Fugitive ex-President of Peru Alberto Fujimori (1990-2000) has announced his intent to run in next year's presidential election, although Interpol still maintains a warrant for his arrest. In an Oct. 6 press conference in Tokyo press conference, Fujimori stated his intent to stand in April's ballot, although he did not say whether he intends to return to Peru.
New passport is part of attempted comeback
Fujimori has been living in self-imposed exile in Tokyo since November 2000. Peruvian authorities have indicted Fujimori on more than 20 counts, including involvement in the military's killing of civilians and corruption during his ten-year term in office (see NotiSur, 2001-09-07). He is also on Interpol's wanted list.
Since he was born to Japanese immigrants in Peru, he was granted Japanese citizenship and a Japanese passport on his arrival in Japan in 2000 (see NotiSur, 2000-12-22). Fujimori has repeatedly vowed to return to Peru, where he faces arrest on charges of human rights abuse and corruption. The former president has been accused of involvement in the death-squad killing of 25 suspected members of the Sendero Luminoso guerrilla group, and also of misusing public funds. His former intelligence chief, Vladimiro Montesinos, is currently imprisoned on multiple corruption convictions and faces more trials on other charges (see NotiSur, 2004-01-30).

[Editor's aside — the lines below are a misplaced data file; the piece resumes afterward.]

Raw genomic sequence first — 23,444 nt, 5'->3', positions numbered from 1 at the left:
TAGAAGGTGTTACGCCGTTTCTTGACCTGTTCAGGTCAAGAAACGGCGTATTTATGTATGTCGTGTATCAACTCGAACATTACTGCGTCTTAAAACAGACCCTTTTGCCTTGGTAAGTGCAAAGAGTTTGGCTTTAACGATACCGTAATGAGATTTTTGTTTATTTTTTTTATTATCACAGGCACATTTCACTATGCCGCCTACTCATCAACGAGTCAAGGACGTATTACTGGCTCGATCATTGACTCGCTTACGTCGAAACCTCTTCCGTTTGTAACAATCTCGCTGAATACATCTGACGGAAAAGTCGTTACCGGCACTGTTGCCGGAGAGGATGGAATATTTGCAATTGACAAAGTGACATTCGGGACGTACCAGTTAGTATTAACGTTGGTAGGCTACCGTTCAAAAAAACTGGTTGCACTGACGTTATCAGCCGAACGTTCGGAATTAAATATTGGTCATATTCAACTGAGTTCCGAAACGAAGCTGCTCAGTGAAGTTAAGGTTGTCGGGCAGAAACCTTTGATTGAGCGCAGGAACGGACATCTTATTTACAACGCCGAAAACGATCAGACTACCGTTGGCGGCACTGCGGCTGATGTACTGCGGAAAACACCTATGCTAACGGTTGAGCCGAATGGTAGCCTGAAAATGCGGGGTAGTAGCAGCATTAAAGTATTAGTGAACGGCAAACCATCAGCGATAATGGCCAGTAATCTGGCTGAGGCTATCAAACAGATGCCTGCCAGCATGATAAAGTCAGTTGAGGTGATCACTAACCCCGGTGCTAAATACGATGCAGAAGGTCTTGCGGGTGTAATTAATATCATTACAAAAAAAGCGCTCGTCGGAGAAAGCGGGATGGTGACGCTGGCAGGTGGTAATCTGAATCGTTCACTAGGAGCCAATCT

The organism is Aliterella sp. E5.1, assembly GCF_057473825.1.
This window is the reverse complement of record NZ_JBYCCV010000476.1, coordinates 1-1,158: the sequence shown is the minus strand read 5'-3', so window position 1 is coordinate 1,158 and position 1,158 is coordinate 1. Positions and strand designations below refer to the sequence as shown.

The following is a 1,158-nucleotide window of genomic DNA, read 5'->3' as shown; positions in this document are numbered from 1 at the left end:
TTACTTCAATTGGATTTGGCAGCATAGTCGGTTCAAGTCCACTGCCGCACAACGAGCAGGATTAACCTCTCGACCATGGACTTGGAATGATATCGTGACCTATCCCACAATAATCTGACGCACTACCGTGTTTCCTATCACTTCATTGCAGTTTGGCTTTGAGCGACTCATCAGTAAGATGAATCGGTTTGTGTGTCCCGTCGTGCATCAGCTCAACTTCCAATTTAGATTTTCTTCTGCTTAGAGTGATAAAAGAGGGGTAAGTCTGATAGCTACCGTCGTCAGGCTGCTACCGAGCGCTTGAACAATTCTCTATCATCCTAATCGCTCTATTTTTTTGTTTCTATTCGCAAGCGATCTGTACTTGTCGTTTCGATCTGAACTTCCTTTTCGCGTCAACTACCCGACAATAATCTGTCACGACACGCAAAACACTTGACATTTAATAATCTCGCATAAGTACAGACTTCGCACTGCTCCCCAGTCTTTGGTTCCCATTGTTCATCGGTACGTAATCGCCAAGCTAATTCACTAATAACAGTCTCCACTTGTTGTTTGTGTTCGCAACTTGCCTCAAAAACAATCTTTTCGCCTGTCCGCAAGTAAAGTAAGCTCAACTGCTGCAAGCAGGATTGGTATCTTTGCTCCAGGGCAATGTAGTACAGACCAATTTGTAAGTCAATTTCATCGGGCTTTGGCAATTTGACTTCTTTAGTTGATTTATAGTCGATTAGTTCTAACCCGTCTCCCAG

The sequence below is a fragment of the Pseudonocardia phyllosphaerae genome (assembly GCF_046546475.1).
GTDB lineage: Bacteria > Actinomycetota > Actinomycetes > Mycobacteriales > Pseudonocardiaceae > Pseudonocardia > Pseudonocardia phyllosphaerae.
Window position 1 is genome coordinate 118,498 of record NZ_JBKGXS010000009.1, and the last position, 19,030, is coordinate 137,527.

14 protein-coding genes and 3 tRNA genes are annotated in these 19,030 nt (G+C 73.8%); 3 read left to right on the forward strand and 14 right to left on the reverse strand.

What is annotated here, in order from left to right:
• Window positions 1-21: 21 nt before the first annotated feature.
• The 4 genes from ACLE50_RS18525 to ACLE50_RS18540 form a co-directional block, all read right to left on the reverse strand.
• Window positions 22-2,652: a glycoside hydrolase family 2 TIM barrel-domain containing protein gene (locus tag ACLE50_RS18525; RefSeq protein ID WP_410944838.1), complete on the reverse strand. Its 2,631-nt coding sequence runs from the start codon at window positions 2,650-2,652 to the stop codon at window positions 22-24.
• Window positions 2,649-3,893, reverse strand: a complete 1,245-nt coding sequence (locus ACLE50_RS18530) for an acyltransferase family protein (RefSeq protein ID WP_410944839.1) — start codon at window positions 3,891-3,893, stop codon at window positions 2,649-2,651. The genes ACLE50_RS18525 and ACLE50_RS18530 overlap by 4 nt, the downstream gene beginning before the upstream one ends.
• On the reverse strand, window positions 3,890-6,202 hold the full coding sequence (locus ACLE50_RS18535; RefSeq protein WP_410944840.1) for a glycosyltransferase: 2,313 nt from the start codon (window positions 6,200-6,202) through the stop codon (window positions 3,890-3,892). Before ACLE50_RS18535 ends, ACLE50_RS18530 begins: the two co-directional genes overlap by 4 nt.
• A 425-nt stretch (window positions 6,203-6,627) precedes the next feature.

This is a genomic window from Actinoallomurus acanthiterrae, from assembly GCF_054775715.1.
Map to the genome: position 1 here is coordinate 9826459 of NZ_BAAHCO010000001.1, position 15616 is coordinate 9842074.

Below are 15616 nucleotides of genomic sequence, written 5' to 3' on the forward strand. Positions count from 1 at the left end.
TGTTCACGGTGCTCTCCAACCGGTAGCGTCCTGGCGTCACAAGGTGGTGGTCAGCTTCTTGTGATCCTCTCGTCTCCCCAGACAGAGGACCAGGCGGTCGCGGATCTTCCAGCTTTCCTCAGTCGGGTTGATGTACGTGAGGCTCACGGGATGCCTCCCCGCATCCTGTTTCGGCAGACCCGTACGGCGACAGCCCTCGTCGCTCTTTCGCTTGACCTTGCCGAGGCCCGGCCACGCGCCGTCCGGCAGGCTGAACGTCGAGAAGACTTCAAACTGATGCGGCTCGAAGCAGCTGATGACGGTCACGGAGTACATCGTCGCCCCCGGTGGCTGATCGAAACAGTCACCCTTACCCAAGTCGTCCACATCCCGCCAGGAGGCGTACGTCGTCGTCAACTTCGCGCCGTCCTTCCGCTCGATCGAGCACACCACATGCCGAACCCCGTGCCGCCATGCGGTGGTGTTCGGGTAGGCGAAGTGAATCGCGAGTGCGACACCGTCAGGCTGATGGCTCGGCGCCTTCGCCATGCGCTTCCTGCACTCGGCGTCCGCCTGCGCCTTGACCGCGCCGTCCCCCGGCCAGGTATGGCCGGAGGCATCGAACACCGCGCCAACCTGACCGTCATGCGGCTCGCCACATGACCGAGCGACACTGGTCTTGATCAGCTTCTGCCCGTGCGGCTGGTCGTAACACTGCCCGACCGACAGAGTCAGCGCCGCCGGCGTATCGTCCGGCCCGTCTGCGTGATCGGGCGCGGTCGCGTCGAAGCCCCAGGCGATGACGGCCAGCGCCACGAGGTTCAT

Fujimori denies any wrongdoing and believes he can win the vote. He was given a new Peruvian passport at the Peruvian consulate in Japan on Sept. 13, an event that led to great political controversy in Peru. His old passport was revoked when he fled to Japan. Peruvian Consul General in Tokyo Hector Matallana said the consulate could not deny Fujimori a passport simply because of the charges pending against him. Matallana's failure to have Fujimori arrested led to fierce criticism in Peru.
Fujimori's September trip to the consulate apparently was part of his effort to pave the way to a political comeback. On Aug. 12, Kenji Fujimori, the former president's youngest child, said in a brief television address that his father would return to Peru next year and run under the Si Cumple party banner (see NotiSur, 2005-08-26).
Peru has banned him from office until 2010 and has requested his extradition. Japan, which has no extradition treaty with Peru, has refused demands to hand him over, citing his Japanese citizenship.
It is not clear whether he is eligible to run in the election, given that he is likely to face instant arrest if he sets foot in Peru and that the Peruvian Congress has passed a resolution against his holding public office until …